During all four tests, battery life was measured with Battery Eater Pro. We placed the laptop in several different usage situations to find how long the battery would last under different but discrete conditions. Under idle usage — where the ProBook was left on at minimum brightness and with WLAN disabled — the laptop lasted for 7 hours and 21 minutes.
This came in slightly above HP’s own maximum battery rating of 7 hours and 15 minutes. In other areas, performance left something to be desired. During our WLAN surfing test, which intends to simulate the load that basic web browsing would place on the battery, the ProBook 6465B-LJ489UT’s battery lasted for around four hours. Here, though, the battery’s limited capacity hit its first noticeable wall. During the WLAN test, the ProBook performed nearly identically to the Lenovo IdeaPad U400-09932DU (4 hours, 11 minutes), which touts both a Core i5-2430M CPU and a 54Wh battery.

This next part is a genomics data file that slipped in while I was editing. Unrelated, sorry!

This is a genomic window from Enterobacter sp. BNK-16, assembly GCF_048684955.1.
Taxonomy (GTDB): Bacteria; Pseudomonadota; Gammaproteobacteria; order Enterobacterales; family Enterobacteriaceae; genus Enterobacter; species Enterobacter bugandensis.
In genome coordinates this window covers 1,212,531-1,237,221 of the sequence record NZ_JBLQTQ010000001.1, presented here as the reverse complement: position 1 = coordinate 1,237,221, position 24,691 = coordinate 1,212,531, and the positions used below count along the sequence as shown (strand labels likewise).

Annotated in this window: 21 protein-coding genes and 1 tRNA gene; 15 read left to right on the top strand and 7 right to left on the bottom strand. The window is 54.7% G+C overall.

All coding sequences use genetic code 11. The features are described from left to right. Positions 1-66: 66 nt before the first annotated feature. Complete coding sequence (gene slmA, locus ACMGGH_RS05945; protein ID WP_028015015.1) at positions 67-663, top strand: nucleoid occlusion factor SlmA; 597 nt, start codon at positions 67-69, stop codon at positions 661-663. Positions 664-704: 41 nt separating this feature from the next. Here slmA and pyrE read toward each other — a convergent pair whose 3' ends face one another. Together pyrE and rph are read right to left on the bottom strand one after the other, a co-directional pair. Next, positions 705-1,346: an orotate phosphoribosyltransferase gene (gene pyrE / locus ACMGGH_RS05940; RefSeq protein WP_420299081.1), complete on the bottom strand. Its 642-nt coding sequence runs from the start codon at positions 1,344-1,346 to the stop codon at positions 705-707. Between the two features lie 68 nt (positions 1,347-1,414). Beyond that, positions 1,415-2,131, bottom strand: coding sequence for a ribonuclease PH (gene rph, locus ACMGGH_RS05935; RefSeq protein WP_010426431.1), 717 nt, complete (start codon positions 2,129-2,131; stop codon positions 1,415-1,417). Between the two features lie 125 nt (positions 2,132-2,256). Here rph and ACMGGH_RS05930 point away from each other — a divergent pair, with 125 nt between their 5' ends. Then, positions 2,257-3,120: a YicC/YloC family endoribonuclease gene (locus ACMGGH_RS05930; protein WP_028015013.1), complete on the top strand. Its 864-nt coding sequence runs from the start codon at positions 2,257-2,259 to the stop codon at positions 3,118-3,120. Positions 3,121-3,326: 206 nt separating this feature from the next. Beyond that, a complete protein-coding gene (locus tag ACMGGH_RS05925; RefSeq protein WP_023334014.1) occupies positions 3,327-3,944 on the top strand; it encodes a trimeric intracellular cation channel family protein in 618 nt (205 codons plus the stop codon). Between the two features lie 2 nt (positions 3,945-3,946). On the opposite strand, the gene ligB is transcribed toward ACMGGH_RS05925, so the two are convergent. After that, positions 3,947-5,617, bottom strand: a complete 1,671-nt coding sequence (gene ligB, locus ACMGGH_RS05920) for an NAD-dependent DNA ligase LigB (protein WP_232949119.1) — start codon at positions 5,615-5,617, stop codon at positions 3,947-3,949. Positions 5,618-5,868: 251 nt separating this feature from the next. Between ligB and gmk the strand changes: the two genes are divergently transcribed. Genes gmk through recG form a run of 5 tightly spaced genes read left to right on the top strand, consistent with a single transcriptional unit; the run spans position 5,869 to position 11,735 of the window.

However, it also fell behind the similarly built Lenovo ThinkPad Edge E320. Although the ThinkPad features comparable internal specifications, the larger battery allows for it to garner a considerable lead against the ProBook 6465-LJ489UT — the ThinkPad pulled 6 hours and 58 minutes of battery life during its WLAN test.
Interestingly, this tendency didn’t stay consistent during our load testing. During this test, the ProBook had WLAN enabled and brightness maximized while an OpenGL rendering occurred to find the minimum time that a battery can last when the notebook is placed under load. Despite touting its larger battery, the comparably built Core i5-2430M-based Dell Inspiron 14z lasted nearly exactly as long as the ProBook 6465B-LJ489UT (1 hour, 50 minutes compared to 1 hour, 51 minutes.)